by Vaibhav Uttekar, VP, Product & Development, ACORD Solutions Group
As seen in Insider Engage
Technology is ever-evolving, and so are the capabilities it provides for the future of business. Technology was never meant to be a replacement for human interaction; rather, it is a tool to enhance productivity and decision-making abilities.
While the obvious route appears to be business needs (a.k.a. "use cases") driving innovation in technology, the reverse is quickly becoming the norm. Innovation and advancements in technology are paving the path for use cases that never before existed. The impact of telematics and AI on insurance is a good example of this.
Thus, business must have a strong grip on the new avenues that technological advancements have opened up, and to evaluate those for potential new use cases.
This symbiotic relationship is crucial to the success of both business and technology separately, as well as together in the form of an InsurTech. InsurTechs likewise can leverage existing tools and capabilities to drive positive change across the industry instead of trying to reinvent the wheel. Standards in insurance is one such tool.
Understanding and harnessing the power of standardization, and examining the correlation between insurance, technology and standards, will be pivotal to both the growth and long-term sustainment of InsurTechs and the broader insurance industry in these rapidly changing times.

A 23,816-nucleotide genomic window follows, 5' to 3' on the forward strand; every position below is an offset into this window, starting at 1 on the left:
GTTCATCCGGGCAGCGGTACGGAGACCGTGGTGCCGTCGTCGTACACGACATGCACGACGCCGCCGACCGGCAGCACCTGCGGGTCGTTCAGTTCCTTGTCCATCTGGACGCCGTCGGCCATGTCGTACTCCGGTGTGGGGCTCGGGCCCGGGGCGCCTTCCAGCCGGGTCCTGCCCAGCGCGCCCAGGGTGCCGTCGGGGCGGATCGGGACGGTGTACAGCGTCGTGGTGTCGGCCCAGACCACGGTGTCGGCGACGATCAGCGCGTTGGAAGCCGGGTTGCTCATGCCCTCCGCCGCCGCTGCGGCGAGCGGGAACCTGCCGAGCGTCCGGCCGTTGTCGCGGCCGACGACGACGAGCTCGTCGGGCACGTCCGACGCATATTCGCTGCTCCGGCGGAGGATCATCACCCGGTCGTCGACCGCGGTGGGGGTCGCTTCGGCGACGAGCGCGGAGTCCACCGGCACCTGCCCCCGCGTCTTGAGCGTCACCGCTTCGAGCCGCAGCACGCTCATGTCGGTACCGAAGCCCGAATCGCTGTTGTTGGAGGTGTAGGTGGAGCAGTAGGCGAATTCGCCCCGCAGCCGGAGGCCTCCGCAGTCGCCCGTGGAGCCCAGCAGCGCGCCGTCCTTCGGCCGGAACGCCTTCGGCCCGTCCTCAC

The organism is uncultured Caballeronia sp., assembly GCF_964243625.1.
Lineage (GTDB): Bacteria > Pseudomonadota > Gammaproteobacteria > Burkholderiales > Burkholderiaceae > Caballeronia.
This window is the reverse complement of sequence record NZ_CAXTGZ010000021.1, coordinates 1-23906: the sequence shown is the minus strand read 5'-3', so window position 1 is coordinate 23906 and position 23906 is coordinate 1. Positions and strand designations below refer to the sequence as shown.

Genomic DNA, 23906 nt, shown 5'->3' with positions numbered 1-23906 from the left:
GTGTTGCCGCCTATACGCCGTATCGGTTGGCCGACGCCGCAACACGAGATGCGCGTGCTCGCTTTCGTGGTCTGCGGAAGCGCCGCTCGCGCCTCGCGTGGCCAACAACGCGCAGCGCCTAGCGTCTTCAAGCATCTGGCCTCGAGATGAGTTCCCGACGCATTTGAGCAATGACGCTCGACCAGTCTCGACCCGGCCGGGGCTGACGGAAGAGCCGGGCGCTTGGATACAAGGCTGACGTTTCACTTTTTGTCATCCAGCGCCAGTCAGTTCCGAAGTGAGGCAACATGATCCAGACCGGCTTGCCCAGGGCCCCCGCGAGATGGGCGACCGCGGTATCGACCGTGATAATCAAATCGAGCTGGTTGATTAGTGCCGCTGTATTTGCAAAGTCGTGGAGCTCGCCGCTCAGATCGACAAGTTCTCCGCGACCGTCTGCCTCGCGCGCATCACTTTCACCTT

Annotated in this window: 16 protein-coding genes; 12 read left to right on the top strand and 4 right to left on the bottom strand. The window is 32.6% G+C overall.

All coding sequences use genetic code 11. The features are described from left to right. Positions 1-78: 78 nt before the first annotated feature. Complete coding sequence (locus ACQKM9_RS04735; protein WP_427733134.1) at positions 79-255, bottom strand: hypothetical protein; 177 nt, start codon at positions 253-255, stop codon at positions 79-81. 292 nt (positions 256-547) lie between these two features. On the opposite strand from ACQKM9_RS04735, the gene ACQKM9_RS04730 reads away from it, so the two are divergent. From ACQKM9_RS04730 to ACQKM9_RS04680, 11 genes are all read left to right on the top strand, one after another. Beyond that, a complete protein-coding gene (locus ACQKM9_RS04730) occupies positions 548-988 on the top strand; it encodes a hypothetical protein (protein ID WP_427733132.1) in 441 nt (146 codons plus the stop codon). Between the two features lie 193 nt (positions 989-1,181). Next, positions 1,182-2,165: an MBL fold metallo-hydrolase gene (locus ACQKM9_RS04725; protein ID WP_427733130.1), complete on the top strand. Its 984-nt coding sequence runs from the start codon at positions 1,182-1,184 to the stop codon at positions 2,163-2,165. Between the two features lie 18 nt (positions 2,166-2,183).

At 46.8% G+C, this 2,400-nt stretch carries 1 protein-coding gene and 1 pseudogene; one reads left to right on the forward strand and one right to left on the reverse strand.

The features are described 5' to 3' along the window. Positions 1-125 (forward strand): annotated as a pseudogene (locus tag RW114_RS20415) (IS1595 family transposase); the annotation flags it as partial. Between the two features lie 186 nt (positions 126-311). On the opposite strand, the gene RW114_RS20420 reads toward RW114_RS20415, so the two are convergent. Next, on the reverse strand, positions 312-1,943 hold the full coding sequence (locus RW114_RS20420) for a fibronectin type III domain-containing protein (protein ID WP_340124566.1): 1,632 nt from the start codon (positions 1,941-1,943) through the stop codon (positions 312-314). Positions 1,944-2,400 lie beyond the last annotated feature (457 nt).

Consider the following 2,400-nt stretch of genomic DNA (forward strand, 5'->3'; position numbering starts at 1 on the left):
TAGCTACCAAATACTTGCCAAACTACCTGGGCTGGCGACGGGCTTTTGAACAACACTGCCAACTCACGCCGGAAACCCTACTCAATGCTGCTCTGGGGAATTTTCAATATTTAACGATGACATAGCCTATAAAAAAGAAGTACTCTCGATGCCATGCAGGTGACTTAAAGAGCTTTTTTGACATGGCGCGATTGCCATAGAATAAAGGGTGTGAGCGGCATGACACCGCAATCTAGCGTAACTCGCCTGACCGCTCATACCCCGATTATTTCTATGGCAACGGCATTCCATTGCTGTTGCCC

Insurance & Technology
The insurance business faces several challenges that technology could help address through targeted innovation. For example, the industry is in constant need of alternate distribution channels. Legacy methods are also unable to address the need for accuracy and responsiveness in transactional processes. Further, the industry has yet to fully realize the power and potential of its vast data resources, as well as the contextual information within that data that would enable better straight-through processing (STP) and analytics.
Customer experience and retention also still rely heavily on traditional methods, and thus are at risk. Insurers typically compete by acquiring customers rather than relying on organic growth, making an optimal client experience integral to survival and success. Brand differentiation and customer-centric behavior are no longer limited to consumer goods; they are a necessity for insurers now, too.
Technological innovations continue to deliver solutions to these industry challenges in more ways than one. Digital transformation centered on pre and post bind, underwriting, claims, billing and supporting functions are active and on the rise. Data availability through traditional and new sources has propelled analytics that support more accurate risk assessment and pricing. Pattern and behaviors learned through AI are benefiting predictive modeling. The Internet of Things (IoT) has not only elevated risk evaluation but also has promoted loss prevention via real-time connected tools such as smart sensors and wearables. These next-generation digital products are optimizing the efficiency of key industry functions and empowering them with enhanced tools.